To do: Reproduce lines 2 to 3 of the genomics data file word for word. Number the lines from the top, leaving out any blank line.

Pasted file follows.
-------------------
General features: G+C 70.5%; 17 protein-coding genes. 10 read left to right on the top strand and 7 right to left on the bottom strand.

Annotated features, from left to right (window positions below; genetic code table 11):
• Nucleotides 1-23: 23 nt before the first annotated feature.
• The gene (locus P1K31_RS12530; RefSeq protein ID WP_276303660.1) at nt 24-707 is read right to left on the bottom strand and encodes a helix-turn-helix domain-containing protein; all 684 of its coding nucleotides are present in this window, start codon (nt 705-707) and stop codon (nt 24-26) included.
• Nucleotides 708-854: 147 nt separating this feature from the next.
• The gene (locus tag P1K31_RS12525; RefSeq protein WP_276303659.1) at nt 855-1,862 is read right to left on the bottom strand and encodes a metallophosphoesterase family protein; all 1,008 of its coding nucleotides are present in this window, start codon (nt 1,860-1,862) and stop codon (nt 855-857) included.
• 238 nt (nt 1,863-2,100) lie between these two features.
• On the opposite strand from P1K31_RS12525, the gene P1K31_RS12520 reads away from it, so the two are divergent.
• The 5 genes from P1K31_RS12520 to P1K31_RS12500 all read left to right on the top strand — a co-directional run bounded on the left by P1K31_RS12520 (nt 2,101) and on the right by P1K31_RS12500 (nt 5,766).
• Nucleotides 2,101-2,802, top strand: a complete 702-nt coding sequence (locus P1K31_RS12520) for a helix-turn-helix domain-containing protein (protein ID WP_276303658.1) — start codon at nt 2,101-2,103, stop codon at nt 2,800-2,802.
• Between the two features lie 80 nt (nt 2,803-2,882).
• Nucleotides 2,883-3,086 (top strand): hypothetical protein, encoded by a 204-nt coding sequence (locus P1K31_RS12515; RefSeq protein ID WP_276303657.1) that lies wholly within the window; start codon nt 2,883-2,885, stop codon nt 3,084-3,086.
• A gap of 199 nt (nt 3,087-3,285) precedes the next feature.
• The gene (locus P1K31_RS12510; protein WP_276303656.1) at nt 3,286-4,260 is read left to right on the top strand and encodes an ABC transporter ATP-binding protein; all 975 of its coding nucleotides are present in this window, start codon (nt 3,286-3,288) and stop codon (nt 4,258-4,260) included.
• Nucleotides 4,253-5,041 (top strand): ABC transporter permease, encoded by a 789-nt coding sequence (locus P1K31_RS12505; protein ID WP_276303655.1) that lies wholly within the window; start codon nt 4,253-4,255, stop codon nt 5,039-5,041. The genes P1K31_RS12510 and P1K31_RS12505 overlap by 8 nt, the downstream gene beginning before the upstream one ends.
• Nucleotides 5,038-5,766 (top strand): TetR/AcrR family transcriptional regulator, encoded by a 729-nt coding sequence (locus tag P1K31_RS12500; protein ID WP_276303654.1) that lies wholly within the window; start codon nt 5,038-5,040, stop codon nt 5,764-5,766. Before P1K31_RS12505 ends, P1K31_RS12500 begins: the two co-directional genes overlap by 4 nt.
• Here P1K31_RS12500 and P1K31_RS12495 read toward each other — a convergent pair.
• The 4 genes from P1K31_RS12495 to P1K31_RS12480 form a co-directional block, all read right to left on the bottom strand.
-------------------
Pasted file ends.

Annotated features, from left to right (window positions below; genetic code table 11):
• Nucleotides 1-23: 23 nt before the first annotated feature.